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President Trump‘s controversial travel ban has just gotten even bigger. Starting October 18, the majority of travellers attempting to visit the US from Somalia, Yemen, Syria, Libya, Iran, North Korea and Chad — and government officials from Venezuela — will be denied entry.

The previous ban — which included people from Iran, Syria, Libya, Somalia, Yemen and Sudan — went into effect over the summer and expired on September 24. Unfortunately, Trump has now followed up with even more restrictions in an updated travel ban.

The White House released a statement on Sunday night, saying the new ban is a “critical step toward establishing an immigration system that protects Americans’ safety and security in an era of dangerous terrorism and transnational crime.” In the same statement, Trump said that “We cannot afford to continue the failed policies of the past, which present an unacceptable danger to our country. My highest obligation is to ensure the safety and security of the American people, and in issuing this new travel order, I am fulfilling that sacred obligation.”

The new announcement revealed that Sudan has been dropped from the list of banned countries, and that Iraqi citizens will continue to be subjected to additional security measures, but will not be banned.

As for the new countries included in the ban, only government officials and their families from Venezuela will be subjected to the travel ban. And a larger ban across all other immigrants and travellers from the other listed countries will come into effect next month.

Here’s how today’s new ban will affect those living in the eight countries listed by the Trump administration.

Somalia: Total ban on permanent migration and additional scrutiny for visitor visas.

Iran: Only those on student exchange visas will be allowed into the US after additional scrutiny.

Chad, Yemen and Libya: Total ban on permanent migration, business and tourism visas.

North Korea and Syria: Total ban on permanent migration.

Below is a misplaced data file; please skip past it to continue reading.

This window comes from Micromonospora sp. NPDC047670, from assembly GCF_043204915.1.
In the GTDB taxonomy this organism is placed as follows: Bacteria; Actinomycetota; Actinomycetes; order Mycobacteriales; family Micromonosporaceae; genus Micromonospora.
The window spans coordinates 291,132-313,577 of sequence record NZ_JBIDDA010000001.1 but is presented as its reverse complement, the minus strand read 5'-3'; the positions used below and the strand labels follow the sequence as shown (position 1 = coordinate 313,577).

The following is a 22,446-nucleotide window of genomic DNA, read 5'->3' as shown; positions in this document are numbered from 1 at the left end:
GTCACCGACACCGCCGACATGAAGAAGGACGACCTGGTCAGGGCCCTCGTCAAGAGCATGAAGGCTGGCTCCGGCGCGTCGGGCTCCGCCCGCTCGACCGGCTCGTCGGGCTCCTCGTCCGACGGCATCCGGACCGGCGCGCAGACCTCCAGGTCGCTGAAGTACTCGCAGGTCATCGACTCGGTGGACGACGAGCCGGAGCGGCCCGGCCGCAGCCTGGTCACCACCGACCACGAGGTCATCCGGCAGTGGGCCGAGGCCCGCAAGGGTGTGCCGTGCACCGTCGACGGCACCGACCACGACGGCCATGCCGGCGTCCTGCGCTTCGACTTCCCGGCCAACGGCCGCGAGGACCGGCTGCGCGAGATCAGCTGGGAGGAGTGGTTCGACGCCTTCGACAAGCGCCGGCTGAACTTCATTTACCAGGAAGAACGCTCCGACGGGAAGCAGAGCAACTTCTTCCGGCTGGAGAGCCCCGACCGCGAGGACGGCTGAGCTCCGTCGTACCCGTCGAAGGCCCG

Venezuela: Ban on government officials and their families.

People in the affected countries with a ‘bona fide’ exception, such as a foreign immediate family member of a US citizen, can apply for a visa until the October 18 deadline. For those who currently hold government-issued green cards, visas or travel documents, they will not be revoked even after the ban becomes active on October 18.

The addition of two non-Muslim-majority countries to Trump’s travel ban may have been in response to the supreme court ruling that Trump’s original ban illegally targeted Muslims. By including non-Muslim-majority countries, Trump may be attempting to prove that his travel ban isn’t attacking one specific group of people.

Naureen Shah, senior campaigns director for Amnesty International USA, explained why instituting a new ban will not take away from the seriousness of Trump’s initial proposition: “Just because the original ban was especially outrageous does not mean we should stand for yet another version of government-sanctioned discrimination. It is senseless and cruel to ban whole nationalities of people who are often fleeing the very same violence that the US government wishes to keep out,” said Shah. “This ban must not stand in any form.”

Unlike Trump’s previous ban, which had a set term of 90 days, the term of new travel restrictions is indefinite. Sigh.